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How sustainable is Sony ?

Sony & sustainability


Sony
First milestones, should be better Click here for score rapport: 11 out of 39

Sustainability summary

Sony has achieved the D-label. Sony has started to take sustainability into account. Sony is transparent on its climate and water footprint of own operations, and has reduced its climate emissions in the last years. Sony has also joined multiple initiatives to increase the use of conflict-free minerals in the production chain. Still, a lot more can be done prove that Sony products and operations are fair and green.

Brand owner: Sony Corporation
Head office: Tokyo, Japan
Sector: Electronics
Categories : Smartphone, Laptop, notebook, Tablet, Game console
Free Tags: Gaming console, Playstation, HiFi & Audio, TV & Home cinema, Camera

What's your sustainability news about Sony?

Sony sustainability score report

Last edited: 17 May 2016 by Angela
Last reviewed: 17 May 2016 by Mario

Questions about Climate Change/ Carbon Emissions

3 out of 6
1. Is there a policy for the brand (company) to minimize, reduce or compensate carbon emissions? Sony implements several measures to reduce its climate emissions, such as energy efficiency measures or the use of renewable energy (see link, page 202-235). Source
2. Has the brand (company) disclosed the annual absolute carbon footprint of its 'own operations' (Scope 1 & 2) and has the brand already reduced or compensated 10% of these emissions in the last 5 years? Sony decreased its climate footprint of own operations (Scope 1&2) from 1.643 million tons of CO2e in FY11 to 1.253 million tons of CO2e in FY14. This represents a decrease of around 23.8% (see link, page 413 & 414). Source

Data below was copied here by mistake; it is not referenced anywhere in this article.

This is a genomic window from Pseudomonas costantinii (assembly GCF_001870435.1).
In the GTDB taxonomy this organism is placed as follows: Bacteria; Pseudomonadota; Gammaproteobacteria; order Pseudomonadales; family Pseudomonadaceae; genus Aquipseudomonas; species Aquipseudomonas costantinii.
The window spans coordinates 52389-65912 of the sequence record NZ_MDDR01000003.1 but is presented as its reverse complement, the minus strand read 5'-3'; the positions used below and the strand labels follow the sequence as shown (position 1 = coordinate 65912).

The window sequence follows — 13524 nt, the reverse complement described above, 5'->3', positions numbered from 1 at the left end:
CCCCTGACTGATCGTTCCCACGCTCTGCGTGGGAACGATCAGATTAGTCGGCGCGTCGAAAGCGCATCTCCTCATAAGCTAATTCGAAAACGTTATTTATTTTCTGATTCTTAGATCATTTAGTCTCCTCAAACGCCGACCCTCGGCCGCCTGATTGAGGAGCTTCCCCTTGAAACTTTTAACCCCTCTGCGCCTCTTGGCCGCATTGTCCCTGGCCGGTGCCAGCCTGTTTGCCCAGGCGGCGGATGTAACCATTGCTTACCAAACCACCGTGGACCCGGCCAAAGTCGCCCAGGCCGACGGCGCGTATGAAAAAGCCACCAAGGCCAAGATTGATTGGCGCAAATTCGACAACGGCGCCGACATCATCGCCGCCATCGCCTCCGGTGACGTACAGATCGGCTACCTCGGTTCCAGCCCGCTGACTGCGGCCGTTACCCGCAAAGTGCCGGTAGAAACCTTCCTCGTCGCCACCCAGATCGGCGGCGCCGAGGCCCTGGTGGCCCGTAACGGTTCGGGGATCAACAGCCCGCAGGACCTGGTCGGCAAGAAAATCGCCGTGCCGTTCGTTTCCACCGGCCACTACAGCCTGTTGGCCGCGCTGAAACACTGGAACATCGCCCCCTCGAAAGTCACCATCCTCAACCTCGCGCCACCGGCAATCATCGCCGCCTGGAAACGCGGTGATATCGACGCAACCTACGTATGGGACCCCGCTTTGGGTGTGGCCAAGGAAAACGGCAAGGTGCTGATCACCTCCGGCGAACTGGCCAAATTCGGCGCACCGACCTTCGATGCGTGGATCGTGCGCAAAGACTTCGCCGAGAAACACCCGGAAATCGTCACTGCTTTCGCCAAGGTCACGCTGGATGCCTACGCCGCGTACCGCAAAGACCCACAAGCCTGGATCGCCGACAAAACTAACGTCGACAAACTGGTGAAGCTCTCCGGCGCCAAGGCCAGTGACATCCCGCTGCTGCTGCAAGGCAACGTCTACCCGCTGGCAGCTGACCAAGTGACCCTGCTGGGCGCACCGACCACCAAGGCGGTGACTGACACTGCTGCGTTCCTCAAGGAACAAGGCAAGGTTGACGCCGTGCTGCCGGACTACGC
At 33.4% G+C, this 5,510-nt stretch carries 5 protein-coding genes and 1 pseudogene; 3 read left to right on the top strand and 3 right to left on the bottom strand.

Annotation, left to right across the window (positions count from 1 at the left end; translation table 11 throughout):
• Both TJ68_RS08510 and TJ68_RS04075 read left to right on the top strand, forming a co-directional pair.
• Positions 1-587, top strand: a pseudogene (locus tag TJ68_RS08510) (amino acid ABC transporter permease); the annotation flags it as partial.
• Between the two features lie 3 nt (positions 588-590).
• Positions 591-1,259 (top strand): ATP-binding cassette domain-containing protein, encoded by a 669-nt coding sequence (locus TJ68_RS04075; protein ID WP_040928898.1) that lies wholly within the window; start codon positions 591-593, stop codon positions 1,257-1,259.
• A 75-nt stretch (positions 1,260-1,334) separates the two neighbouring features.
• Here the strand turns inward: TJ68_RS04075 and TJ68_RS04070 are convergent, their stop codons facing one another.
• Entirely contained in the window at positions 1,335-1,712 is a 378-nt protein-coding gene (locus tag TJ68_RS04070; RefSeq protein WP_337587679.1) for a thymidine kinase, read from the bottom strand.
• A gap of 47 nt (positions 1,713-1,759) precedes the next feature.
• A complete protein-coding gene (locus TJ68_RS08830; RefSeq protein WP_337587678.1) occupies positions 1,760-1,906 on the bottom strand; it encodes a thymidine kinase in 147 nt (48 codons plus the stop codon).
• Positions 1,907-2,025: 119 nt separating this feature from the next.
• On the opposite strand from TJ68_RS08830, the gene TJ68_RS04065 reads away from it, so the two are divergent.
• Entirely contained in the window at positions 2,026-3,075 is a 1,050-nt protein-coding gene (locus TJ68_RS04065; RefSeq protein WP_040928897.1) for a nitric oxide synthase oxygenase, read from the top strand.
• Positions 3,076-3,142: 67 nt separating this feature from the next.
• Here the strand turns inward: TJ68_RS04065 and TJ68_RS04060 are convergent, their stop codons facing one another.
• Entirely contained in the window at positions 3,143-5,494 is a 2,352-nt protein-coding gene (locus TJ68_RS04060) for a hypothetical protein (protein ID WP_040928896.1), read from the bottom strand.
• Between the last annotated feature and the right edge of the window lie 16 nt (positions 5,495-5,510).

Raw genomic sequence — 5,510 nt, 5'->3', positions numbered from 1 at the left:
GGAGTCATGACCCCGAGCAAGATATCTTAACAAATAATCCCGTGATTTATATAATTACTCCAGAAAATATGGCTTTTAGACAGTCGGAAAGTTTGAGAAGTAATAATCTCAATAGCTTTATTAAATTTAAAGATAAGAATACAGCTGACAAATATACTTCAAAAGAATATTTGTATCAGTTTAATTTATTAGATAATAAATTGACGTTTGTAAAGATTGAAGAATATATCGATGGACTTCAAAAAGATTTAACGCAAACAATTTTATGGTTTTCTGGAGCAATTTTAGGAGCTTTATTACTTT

3. Has the brand (company) set a target to reduce its absolute ‘own operations’ carbon emissions by at least 20% within the next 5 years? Sony has set a mid-term target to reduce GHG emissions for its own operations by 30% before 2015, compared to 2000. But, no up to date target reductions are specified (see link, page 185). Source
4. Does the brand (company) publish the annual carbon footprint that also covers the major suppliers, and does the brand have an effective policy in place to reduce these carbon emissions? For FY14, Sony communicates 5.832 million tons of CO2e for purchased goods and services relating to materials and components. Sony has been monitoring climate emissions at its main suppliers’ worksites since 2009, but does not yet specify reporting on measures to effectively decrease those emissions (see link, page 237, 238 & 415). Source
5. Is at least 35% of the electricity used by the brand (company) generated from renewable resources, such as wind or solar energy? For FY14, Sony reports that only around 6% of the total amount of electricity used worldwide was generated by renewable energy (see link, page 219). Source
6. Do all new products of the brand meet energy efficiency requirements such as Energy Star (where applicable)? Sony is not clear about it whether all new consumer products meet the Energy Star requirements. Source

Questions about Environmental Policy

2 out of 19
1. Has the brand (company) eliminated PVC in all new products? While Sony sells multiple products without PVC and BFRs, not all products are free of these substances (see link, page 293-296). Source
2. Has the brand (company) eliminated BFR's in all new products? See remark for environmental policy question 1. Source
3. Has the brand (company) eliminated at least 2 of the 3 groups of suspect chemicals (beryllium, antimony and phthalates) in all its new products already? While Sony tries to restrict the use of at least two of these substances (phthalates and beryllium), all three substances are still being used (see link, page 296-298). Source
4. Has the brand (company) banned the use of benzene and n-hexane in the final assembly of products? Sony does not mention whether benzene and n-hexane is banned in the final assembly of products. Source
5. Has the brand (company) banned the use of benzene and n-hexane in the full production chains? Sony does not mention whether benzene and n-hexane is banned in the full production chain. Source